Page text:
This shocking turn in Silva’s performance continued into his next title defense against Chael Sonnen. Losing all four rounds on the judges’ scorecards when entering the fifth and final round, Silva caught Sonnen in a triangle choke forcing a tap out at 3:10 of Round 5 earning the champion a submission victory. Narrowly escaping Sonnen’s relentless assault, Silva’s camp would blame Anderson’s sub par performance on a rib injury sustained prior to the fight.
Currently, in less than a month’s time, Anderson Silva will once again place his middleweight championship belt on the line against the resurrected, Vitor Belfort.
Belfort stormed onto the UFC scene at the ripe age of 19. Competing then in a heavyweight tournament at UFC 12, “The Phenom’s” hand speed was on display as he unloaded on UFC veteran Tank Abbott earning a technical knockout victory and placing Vitor Belfort on the mixed martial arts map for the world to witness.
Following up his brutal beating of Abbott at UFC 12, Belfort would continue to make a name for himself with a TKO victory over “The Axe Murderer” Wanderlei Silva in October of 1998.
Catching Silva with a left cross, Vitor followed Wanderlei across the cage with a relentless barrage of punches to “The Axe Murderer’s” face forcing the referee stoppage.
Following his explosive entrance into the UFC, Belfort was subsequently marred in steroid controversy. Bouncing between various MMA promotions including Pride Fighting Championships, Affliction and Cage Rage, Vitor would not return to the UFC until four years later.
During his lay off from the UFC, Belfort endured a hellacious personal loss. Vitor’s sister was kidnapped in 2004 and later found murdered in Brazil. This tragedy, rightfully, took a toll on Belfort’s emotional balance forcing Vitor’s fighting career to take a back seat while he managed the emotional affects of his sister’s death.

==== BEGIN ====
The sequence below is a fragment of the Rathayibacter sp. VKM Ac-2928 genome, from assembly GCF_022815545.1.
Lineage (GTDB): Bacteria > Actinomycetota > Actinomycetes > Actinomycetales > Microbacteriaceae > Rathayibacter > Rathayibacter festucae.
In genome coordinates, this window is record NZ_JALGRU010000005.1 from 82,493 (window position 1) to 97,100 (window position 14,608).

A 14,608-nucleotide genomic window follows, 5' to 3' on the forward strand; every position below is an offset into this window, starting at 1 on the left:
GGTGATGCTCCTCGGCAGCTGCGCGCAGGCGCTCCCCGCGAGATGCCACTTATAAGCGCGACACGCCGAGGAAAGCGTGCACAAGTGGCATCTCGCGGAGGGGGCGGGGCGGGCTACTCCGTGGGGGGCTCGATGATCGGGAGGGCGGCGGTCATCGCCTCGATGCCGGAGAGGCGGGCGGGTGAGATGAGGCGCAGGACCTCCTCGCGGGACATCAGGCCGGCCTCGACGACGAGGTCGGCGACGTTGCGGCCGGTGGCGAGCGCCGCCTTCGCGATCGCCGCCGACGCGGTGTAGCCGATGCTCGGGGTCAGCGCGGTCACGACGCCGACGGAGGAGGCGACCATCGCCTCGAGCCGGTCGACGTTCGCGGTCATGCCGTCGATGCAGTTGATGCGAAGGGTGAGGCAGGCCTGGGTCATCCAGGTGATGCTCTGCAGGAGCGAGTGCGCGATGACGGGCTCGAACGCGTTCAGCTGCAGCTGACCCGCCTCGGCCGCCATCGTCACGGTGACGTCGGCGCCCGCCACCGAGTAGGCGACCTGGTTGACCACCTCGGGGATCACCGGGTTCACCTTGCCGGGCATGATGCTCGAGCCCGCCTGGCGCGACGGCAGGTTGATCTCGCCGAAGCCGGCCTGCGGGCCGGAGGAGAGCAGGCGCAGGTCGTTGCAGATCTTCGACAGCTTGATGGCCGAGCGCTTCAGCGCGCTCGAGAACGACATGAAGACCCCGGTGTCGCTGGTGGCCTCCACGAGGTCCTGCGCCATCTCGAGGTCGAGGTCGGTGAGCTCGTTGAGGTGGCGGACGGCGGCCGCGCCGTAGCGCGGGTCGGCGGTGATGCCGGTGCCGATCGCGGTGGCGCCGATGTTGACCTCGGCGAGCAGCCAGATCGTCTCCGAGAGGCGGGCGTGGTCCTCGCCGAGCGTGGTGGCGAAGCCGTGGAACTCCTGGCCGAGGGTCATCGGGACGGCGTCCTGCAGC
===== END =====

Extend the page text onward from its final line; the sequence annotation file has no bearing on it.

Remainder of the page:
Refocused, Dana White resigned “The Phenom” in 2009. Knocking out the one time UFC middleweight champion, Rich Franklin, at a catch weight of 195 pounds at UFC 103, Belfort was once again welcomed into the middleweight championship contender talk against Anderson Silva.
This middleweight championship fight on February 5, 2011 has all the makings of an explosive main event. A striking clinic may be witnessed as fans lift their jaws off of the ground if and only if both fighters enter the octagon with the same fighting brilliance exhibited during their primes.
With respect to the champion, Anderson Silva must leave his ego outside of the octagon and approach this fight with the tactical precision that has dominated the middleweight division for the past four years.
Challenging Belfort with a myriad of kicks, knees and punches as well as combining his brutal Muay-Thai clinch work will keep Vitor off balance and leave “The Phenom” scrambling to mount an offensive threat. Additionally, Silva’s elusive head movement and innate ability to attack at various striking angles needs to be the foundation of his fight strategy.
Standing across the octagon, Vitor Belfort’s explosive hand speed and precise strikes that earned “The Phenom” his nickname must emerge. Belfort’s ability to stand and exchange in the pocket and strike first are his key assets. Vitor’s boxing prowess, slick movement and unmatched power in his punches are the tools that have kept him a threat in the MMA world since UFC 12.
In the end, the fighter that can resurrect their former self will be victorious. Glory and the title will be presented to the man who has the ability to maintain their game plan and dominate with their historic strengths.
After the sweat is wiped and the blood is clotted, I believe we will have a new middleweight champion. Vitor Belfort will put an end to Anderson Silva’s four years of dominance in the UFC’s middleweight division. It is “The Phenom’s” time to shine and show the world that the 19 year old destructive force with lightening fast hands and knockout power has returned.
I look forward to an amazing main event at UFC 126 and I welcome your comments.
“Like” me on Facebook: www.facebook.com/#!/pages/UFC-Insights/120855894642204
Follow me on Twitter @magnus06
What is the duplicate article?
Why is this article offensive?
Where is this article plagiarized from?
Why is this article poorly edited?